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Parashat Vayera

November 5, 2009

Every year we read the same parashiyot, in the same order, always finding something new. This year, my discovery came last Rosh HaShanah, when I reviewed this week’s parashah, Vayera.
We all know Parashat Vayera. Angels visit Abraham, Abraham argues with God, God destroys Sodom and Gomorrah, Lot and his daughters have interesting, incestuous relationships, Sarah has her long-awaited son, Sarah expels Hagar and Ishmael from the camp, and, well, let’s stop there.
As we all know, there are no vowels in the Torah. For the pronunciation of the words, we depend on the Masoretes, those people who about 1,000 years ago punctuated the Torah, set it to music, and told us how the words should be pronounced. Because there are no vowels in the Torah, and because Hebrew is a phonetic language, any cluster of consonants can be pronounced in many ways, some of which will make sense and some of which will not. And so, we get to Hagar.
Hagar, of course, is an Egyptian, and so we might assume that her name is Egyptian. Or perhaps her name is some corruption of her actual name, because perhaps Abraham and his people could not pronounce her actual name.  But we need not view Hagar as an Egyptian name. Rather, let us take advantage of our ability to pronounce any combination of Hebrew letters and change her name to a real, Hebrew word, to . . . ha-ger. Pronounced this way, Hagar’s name means, the stranger.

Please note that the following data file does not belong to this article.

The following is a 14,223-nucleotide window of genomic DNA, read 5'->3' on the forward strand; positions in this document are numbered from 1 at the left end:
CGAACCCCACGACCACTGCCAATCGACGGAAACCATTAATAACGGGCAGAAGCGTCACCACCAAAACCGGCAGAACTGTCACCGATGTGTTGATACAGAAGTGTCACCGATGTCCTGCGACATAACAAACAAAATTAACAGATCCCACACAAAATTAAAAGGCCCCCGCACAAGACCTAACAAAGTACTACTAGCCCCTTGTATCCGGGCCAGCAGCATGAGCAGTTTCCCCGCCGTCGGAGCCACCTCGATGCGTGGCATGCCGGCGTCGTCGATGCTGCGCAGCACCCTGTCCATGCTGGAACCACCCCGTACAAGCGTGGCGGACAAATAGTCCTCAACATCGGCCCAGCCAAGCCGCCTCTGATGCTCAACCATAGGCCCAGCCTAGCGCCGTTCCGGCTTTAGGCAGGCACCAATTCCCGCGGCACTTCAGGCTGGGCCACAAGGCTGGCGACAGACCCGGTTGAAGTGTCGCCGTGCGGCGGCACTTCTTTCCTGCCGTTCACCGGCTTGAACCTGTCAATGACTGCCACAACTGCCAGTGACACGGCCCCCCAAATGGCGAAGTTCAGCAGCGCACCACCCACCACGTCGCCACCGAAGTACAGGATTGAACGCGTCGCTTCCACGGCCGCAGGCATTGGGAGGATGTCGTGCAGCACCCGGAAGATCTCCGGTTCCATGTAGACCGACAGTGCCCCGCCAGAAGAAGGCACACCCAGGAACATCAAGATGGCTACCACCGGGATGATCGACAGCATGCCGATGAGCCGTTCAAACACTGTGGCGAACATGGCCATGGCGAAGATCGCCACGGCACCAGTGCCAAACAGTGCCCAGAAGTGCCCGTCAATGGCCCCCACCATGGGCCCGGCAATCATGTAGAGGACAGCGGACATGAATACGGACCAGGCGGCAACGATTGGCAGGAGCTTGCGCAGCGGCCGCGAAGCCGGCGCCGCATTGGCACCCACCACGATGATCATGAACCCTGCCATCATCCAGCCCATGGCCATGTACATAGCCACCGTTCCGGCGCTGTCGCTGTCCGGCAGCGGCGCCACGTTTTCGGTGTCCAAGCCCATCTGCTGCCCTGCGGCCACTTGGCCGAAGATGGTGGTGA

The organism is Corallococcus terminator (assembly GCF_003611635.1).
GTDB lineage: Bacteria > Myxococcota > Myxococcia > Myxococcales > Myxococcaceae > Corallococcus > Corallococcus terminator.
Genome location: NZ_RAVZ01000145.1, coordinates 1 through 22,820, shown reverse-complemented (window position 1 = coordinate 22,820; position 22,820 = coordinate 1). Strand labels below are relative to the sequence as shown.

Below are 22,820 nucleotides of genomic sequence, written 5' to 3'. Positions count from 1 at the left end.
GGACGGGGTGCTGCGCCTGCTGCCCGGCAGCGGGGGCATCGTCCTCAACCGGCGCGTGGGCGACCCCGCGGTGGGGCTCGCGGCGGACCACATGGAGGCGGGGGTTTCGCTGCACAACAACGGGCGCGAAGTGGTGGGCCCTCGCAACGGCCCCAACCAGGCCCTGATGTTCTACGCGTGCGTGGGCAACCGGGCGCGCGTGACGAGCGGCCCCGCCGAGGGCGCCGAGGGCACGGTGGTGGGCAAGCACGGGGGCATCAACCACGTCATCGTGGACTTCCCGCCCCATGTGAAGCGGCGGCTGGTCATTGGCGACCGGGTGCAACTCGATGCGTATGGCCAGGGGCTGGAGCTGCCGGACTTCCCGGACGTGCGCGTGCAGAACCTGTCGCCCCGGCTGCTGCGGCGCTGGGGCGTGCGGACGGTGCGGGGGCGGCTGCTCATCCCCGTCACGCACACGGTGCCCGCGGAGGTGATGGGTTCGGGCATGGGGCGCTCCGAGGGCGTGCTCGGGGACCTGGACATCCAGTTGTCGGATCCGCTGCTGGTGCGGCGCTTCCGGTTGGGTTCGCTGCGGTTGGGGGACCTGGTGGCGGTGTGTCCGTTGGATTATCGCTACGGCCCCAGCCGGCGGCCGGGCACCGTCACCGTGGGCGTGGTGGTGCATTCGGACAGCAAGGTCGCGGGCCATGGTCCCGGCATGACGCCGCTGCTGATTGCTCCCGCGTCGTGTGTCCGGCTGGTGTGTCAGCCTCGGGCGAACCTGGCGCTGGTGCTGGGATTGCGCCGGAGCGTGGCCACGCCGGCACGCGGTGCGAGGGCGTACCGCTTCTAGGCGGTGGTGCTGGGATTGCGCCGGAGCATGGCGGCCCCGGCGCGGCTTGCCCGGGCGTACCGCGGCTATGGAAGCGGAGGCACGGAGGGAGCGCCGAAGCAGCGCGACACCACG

Why might Hagar be a stranger? Well, some of the answers are obvious. She’s not in her own country. Indeed, her presence and her name form sort of a punny joke:  she is the exact opposite of the Torah’s constant description of the Israelites in Egypt, which is “ger hayita b’eretz mitzraim” (you were a stranger in the land of Egypt), so Hagar can say gerah hayiti b’eretz cana’an.
She’s not in her own clan. Instead, she’s with all of these Hebrews, whatever they are, who have strange customs and one strange God.
She’s not even in her own bed. Instead, she’s in her mistress’ bed, because her mistress wants Hagar to bear the mistress’ child. Hagar is the world’s first surrogate mother.
And finally, she is not in charge of her own household, because, in point of fact, it’s not her household, which is why she ends up a bowshot away from her dying son. 
In Abraham’s time, a skilled archer could shoot an arrow 175-200 yards. Now 175-200 yards is a long way. Were you to stand 200 yards away from somebody, and were you to throw in some intervening trees and hills or sand dunes, that person at the other end may very well disappear. So, if we measure that bowshot from Ishmael’s perspective, he’s probably feeling abandoned. His own mother seems to have become a stranger even to him.
Let’s not be too hard on Hagar, however. Everything that happened to her was beyond her control, and she is as much out of water as Ishmael, she has been abandoned as much as he has, and his fate is soon likely to be her fate. Undoubtedly she walked off that bowshot’s distance because she was powerless to help her son and herself and the knowledge was too much to bear. The sad truth is that other people’s actions caused Hagar to become a stranger to Ishmael; this relationship is hardly the one that Hagar wanted.
Hagar is not the last parent, or child, or sibling, to find himself at a distance from another family member. Quarrels can cause family members to treat each other like strangers, and difficult situations such as serious illness can cause family members to withdraw out of a sense of desperation. Like Hagar, we could walk off a bowshot’s distance when we feel that a situation is hopeless, especially if the situation is not one of our own making.
But we can’t. An angel saved Hagar and Ishmael, but today we can’t expect angels to rescue us when our families face difficult times. Unlike Hagar, we must make conscious decisions not to move off a distance. We are not saddled with her name, and we are not saddled with her situation. As I see it, we can not be strangers to our families in good times, but we certainly can not be strangers to our families in hard times. 


Simon Rosenbach is a rabbinical student at AJR.